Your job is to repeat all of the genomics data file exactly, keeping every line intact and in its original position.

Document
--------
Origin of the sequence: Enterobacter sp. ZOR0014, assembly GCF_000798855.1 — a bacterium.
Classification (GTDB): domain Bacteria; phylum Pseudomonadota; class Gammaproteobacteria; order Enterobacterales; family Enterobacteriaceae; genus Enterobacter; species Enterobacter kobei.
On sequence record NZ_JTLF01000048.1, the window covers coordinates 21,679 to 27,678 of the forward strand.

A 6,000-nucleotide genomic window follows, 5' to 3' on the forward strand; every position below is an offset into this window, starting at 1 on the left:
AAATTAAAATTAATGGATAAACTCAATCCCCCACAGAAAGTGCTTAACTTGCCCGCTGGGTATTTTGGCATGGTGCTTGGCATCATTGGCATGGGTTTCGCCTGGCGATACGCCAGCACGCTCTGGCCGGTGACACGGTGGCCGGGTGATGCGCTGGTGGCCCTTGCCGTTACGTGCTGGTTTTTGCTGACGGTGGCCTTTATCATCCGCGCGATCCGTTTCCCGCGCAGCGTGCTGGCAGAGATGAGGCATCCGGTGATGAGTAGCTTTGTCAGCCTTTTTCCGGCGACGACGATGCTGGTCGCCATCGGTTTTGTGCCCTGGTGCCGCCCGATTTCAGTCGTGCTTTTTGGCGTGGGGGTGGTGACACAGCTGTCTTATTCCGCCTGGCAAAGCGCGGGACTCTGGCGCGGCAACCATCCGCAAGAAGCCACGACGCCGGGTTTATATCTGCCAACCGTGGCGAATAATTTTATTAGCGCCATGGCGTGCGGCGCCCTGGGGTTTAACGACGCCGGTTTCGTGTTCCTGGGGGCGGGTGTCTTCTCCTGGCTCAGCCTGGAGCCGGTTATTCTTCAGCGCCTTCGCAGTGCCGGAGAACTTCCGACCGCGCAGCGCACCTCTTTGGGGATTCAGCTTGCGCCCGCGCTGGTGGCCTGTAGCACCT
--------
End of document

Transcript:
Origin of the sequence: Enterobacter sp. ZOR0014, assembly GCF_000798855.1 — a bacterium.
Classification (GTDB): domain Bacteria; phylum Pseudomonadota; class Gammaproteobacteria; order Enterobacterales; family Enterobacteriaceae; genus Enterobacter; species Enterobacter kobei.
On sequence record NZ_JTLF01000048.1, the window covers coordinates 21,679 to 27,678 of the forward strand.

A 6,000-nucleotide genomic window follows, 5' to 3' on the forward strand; every position below is an offset into this window, starting at 1 on the left:
AAATTAAAATTAATGGATAAACTCAATCCCCCACAGAAAGTGCTTAACTTGCCCGCTGGGTATTTTGGCATGGTGCTTGGCATCATTGGCATGGGTTTCGCCTGGCGATACGCCAGCACGCTCTGGCCGGTGACACGGTGGCCGGGTGATGCGCTGGTGGCCCTTGCCGTTACGTGCTGGTTTTTGCTGACGGTGGCCTTTATCATCCGCGCGATCCGTTTCCCGCGCAGCGTGCTGGCAGAGATGAGGCATCCGGTGATGAGTAGCTTTGTCAGCCTTTTTCCGGCGACGACGATGCTGGTCGCCATCGGTTTTGTGCCCTGGTGCCGCCCGATTTCAGTCGTGCTTTTTGGCGTGGGGGTGGTGACACAGCTGTCTTATTCCGCCTGGCAAAGCGCGGGACTCTGGCGCGGCAACCATCCGCAAGAAGCCACGACGCCGGGTTTATATCTGCCAACCGTGGCGAATAATTTTATTAGCGCCATGGCGTGCGGCGCCCTGGGGTTTAACGACGCCGGTTTCGTGTTCCTGGGGGCGGGTGTCTTCTCCTGGCTCAGCCTGGAGCCGGTTATTCTTCAGCGCCTTCGCAGTGCCGGAGAACTTCCGACCGCGCAGCGCACCTCTTTGGGGATTCAGCTTGCGCCCGCGCTGGTGGCCTGTAGCACCT